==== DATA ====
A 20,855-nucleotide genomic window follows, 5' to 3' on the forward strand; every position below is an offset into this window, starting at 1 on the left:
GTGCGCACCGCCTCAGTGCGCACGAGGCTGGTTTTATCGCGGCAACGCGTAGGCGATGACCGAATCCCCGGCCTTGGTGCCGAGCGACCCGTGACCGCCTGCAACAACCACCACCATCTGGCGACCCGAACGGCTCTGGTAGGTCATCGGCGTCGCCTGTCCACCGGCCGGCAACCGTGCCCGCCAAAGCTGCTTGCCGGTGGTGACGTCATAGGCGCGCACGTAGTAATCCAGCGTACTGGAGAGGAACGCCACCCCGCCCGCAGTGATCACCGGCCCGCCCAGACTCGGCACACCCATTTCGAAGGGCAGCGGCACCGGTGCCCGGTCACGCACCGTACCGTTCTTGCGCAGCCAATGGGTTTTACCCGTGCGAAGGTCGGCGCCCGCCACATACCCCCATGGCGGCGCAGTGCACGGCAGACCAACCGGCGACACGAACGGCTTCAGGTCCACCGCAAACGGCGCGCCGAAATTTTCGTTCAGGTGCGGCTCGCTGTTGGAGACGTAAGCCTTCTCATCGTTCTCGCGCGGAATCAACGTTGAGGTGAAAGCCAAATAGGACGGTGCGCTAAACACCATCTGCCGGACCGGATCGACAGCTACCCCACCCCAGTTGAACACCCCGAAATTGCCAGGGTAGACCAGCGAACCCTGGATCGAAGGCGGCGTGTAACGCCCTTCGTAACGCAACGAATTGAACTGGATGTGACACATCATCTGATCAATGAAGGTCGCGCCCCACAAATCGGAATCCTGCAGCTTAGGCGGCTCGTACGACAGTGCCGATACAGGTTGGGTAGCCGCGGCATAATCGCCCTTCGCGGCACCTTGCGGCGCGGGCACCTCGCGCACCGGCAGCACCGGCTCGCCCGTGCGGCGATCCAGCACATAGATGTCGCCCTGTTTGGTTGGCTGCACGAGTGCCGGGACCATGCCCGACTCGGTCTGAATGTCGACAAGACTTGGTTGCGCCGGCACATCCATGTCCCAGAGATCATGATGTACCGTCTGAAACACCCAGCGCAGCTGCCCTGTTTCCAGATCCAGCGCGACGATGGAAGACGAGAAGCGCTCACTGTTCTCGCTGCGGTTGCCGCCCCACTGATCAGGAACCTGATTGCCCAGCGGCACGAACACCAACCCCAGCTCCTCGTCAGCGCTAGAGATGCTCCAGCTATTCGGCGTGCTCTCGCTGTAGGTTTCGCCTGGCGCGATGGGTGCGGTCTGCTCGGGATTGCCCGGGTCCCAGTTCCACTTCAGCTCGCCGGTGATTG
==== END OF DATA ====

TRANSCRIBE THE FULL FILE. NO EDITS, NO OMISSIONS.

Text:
A 20,855-nucleotide genomic window follows, 5' to 3' on the forward strand; every position below is an offset into this window, starting at 1 on the left:
GTGCGCACCGCCTCAGTGCGCACGAGGCTGGTTTTATCGCGGCAACGCGTAGGCGATGACCGAATCCCCGGCCTTGGTGCCGAGCGACCCGTGACCGCCTGCAACAACCACCACCATCTGGCGACCCGAACGGCTCTGGTAGGTCATCGGCGTCGCCTGTCCACCGGCCGGCAACCGTGCCCGCCAAAGCTGCTTGCCGGTGGTGACGTCATAGGCGCGCACGTAGTAATCCAGCGTACTGGAGAGGAACGCCACCCCGCCCGCAGTGATCACCGGCCCGCCCAGACTCGGCACACCCATTTCGAAGGGCAGCGGCACCGGTGCCCGGTCACGCACCGTACCGTTCTTGCGCAGCCAATGGGTTTTACCCGTGCGAAGGTCGGCGCCCGCCACATACCCCCATGGCGGCGCAGTGCACGGCAGACCAACCGGCGACACGAACGGCTTCAGGTCCACCGCAAACGGCGCGCCGAAATTTTCGTTCAGGTGCGGCTCGCTGTTGGAGACGTAAGCCTTCTCATCGTTCTCGCGCGGAATCAACGTTGAGGTGAAAGCCAAATAGGACGGTGCGCTAAACACCATCTGCCGGACCGGATCGACAGCTACCCCACCCCAGTTGAACACCCCGAAATTGCCAGGGTAGACCAGCGAACCCTGGATCGAAGGCGGCGTGTAACGCCCTTCGTAACGCAACGAATTGAACTGGATGTGACACATCATCTGATCAATGAAGGTCGCGCCCCACAAATCGGAATCCTGCAGCTTAGGCGGCTCGTACGACAGTGCCGATACAGGTTGGGTAGCCGCGGCATAATCGCCCTTCGCGGCACCTTGCGGCGCGGGCACCTCGCGCACCGGCAGCACCGGCTCGCCCGTGCGGCGATCCAGCACATAGATGTCGCCCTGTTTGGTTGGCTGCACGAGTGCCGGGACCATGCCCGACTCGGTCTGAATGTCGACAAGACTTGGTTGCGCCGGCACATCCATGTCCCAGAGATCATGATGTACCGTCTGAAACACCCAGCGCAGCTGCCCTGTTTCCAGATCCAGCGCGACGATGGAAGACGAGAAGCGCTCACTGTTCTCGCTGCGGTTGCCGCCCCACTGATCAGGAACCTGATTGCCCAGCGGCACGAACACCAACCCCAGCTCCTCGTCAGCGCTAGAGATGCTCCAGCTATTCGGCGTGCTCTCGCTGTAGGTTTCGCCTGGCGCGATGGGTGCGGTCTGCTCGGGATTGCCCGGGTCCCAGTTCCACTTCAGCTCGCCGGTGATTG